1911 Encyclopædia Britannica/Herbert
HERBERT (Family). The sudden rising of this English family to great wealth and high place is the more remarkable in that its elevation belongs to the 15th century and not to that age of the Tudors when many new men made their way upwards into the ranks of the nobility. Earlier generations of a pedigree which carries the origin of the Herberts to Herbert the Chamberlain, a Domesday tenant, being disregarded, their patriarch may be taken to be one Jenkin ap Adam (temp. Edward III.), who had a small Monmouthshire estate at Llanvapley and the office of master sergeant of the lordship of Abergavenny, a place which gave him precedence after the steward of that lordship. Jenkin’s son, Gwilim ap Jenkin, who followed his father as master sergeant, is given six sons by the border genealogists, no less than six score pedigrees finding their origin in these six brothers. Their order is uncertain, although the Progers of Werndee, the last of whom sold his ancestral estate in 1780, are reckoned as the senior line of Gwilim’s descendants. But Thomas ap Gwilim Jenkin, called the fourth son, is ancestor of all those who bore the surname of Herbert.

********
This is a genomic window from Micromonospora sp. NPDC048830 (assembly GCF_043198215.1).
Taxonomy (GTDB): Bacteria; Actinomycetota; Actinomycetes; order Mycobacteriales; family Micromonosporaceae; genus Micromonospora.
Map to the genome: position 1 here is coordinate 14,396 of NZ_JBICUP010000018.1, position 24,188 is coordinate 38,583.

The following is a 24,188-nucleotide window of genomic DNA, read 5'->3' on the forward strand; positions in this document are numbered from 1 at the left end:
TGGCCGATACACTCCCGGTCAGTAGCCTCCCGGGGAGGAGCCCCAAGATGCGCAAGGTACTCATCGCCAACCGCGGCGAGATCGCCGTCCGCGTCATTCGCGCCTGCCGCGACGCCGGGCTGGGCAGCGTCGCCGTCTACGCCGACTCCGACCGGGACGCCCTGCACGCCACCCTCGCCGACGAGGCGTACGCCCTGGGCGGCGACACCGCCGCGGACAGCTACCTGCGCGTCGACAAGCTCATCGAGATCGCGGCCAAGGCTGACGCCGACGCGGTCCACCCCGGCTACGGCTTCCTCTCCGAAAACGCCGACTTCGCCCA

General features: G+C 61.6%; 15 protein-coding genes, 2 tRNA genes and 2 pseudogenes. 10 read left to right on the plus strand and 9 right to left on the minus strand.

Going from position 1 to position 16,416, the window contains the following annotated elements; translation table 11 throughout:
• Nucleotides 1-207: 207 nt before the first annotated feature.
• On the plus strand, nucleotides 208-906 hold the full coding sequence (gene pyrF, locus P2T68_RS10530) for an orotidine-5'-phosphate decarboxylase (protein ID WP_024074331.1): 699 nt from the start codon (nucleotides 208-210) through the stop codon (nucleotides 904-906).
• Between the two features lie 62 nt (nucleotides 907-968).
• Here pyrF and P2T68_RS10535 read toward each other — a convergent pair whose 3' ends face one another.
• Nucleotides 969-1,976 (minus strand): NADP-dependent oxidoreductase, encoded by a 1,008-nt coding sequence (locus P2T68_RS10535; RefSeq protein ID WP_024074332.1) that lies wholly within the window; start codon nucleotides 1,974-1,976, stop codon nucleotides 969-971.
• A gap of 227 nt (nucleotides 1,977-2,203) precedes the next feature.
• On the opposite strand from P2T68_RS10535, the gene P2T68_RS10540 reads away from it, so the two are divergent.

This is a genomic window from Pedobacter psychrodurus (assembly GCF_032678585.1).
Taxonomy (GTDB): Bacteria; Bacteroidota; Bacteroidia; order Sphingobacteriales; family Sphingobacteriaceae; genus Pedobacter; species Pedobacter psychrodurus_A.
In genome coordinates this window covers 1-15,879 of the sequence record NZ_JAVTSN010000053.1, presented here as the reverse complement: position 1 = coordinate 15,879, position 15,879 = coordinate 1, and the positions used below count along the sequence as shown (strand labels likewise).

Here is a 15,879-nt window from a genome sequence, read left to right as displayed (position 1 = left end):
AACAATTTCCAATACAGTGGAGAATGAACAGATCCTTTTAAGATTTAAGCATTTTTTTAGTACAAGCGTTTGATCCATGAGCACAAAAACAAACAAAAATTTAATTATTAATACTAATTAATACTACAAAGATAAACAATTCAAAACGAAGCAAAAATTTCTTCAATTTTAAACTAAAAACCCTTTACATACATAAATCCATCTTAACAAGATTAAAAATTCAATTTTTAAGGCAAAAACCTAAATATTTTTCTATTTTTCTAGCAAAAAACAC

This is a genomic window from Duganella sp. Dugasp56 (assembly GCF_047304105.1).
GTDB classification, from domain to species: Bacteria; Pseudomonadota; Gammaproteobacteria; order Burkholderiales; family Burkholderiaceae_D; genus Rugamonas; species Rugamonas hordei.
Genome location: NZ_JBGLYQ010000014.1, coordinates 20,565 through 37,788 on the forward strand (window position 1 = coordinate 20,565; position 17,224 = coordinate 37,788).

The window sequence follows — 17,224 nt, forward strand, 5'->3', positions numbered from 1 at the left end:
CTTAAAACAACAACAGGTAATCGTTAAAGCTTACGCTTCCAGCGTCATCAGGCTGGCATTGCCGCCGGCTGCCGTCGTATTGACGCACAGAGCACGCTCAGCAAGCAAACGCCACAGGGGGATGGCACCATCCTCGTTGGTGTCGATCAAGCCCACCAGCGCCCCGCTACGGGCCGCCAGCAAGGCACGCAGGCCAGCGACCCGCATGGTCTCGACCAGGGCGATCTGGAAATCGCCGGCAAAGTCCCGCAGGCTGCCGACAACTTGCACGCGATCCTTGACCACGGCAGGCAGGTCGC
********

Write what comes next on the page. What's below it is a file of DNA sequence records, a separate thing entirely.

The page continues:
Thomas’s fifth son, William or Gwilim ap Thomas, who died in 1446, was the first man of the family to make any figure in history. This Gwilim ap Thomas was steward of the lordships of Usk and Caerleon under Richard, duke of York. Legend makes him a knight on the field of Agincourt, but his knighthood belongs to the year 1426. He appears to have married twice, his first wife being Elizabeth Bluet of Raglan, widow of Sir James Berkeley, and his second a daughter of David Gam, a valiant Welsh squire slain at Agincourt. Royal favour enriched Sir William, and he was able to buy Raglan Castle from the Lord Berkeley, his first wife’s son, the deed, which remains among the Beaufort muniments, refuting the pedigree-maker’s statement that he inherited the castle as heir of his mother “Maude, daughter of Sir John Morley.” His sons William and Richard, both partisans of the White Rose, took the surname of Herbert in or before 1461. Playing a part in English affairs remote from the Welsh Marches, their lack of a surname may well have inconvenienced them, and their choice of the name Herbert can only be explained by the suggestion that their long pedigree from Herbert the Chamberlain, absurdly represented as a bastard son of Henry I., must already have been discovered for them. Copies exist of an alleged commission issued by Edward IV. to a committee of Welsh bards for the ascertaining of the true ancestry of William Herbert, earl of Pembroke, whom “the chiefest men of skill” in the province of South Wales declare to be the descendant of “Herbert, a noble lord, natural son to King Henry the first,” and it is recited that King Edward, after the creation of the earldom, commanded the earl and Sir Richard his brother to “take their surnames after their first progenitor Herbert fitz Roy and to forego the British order and manner.” But this commission, whose date anticipates by some years the true date of the creation of the earldom, is the work of one of the many genealogical forgers who flourished under the Tudors.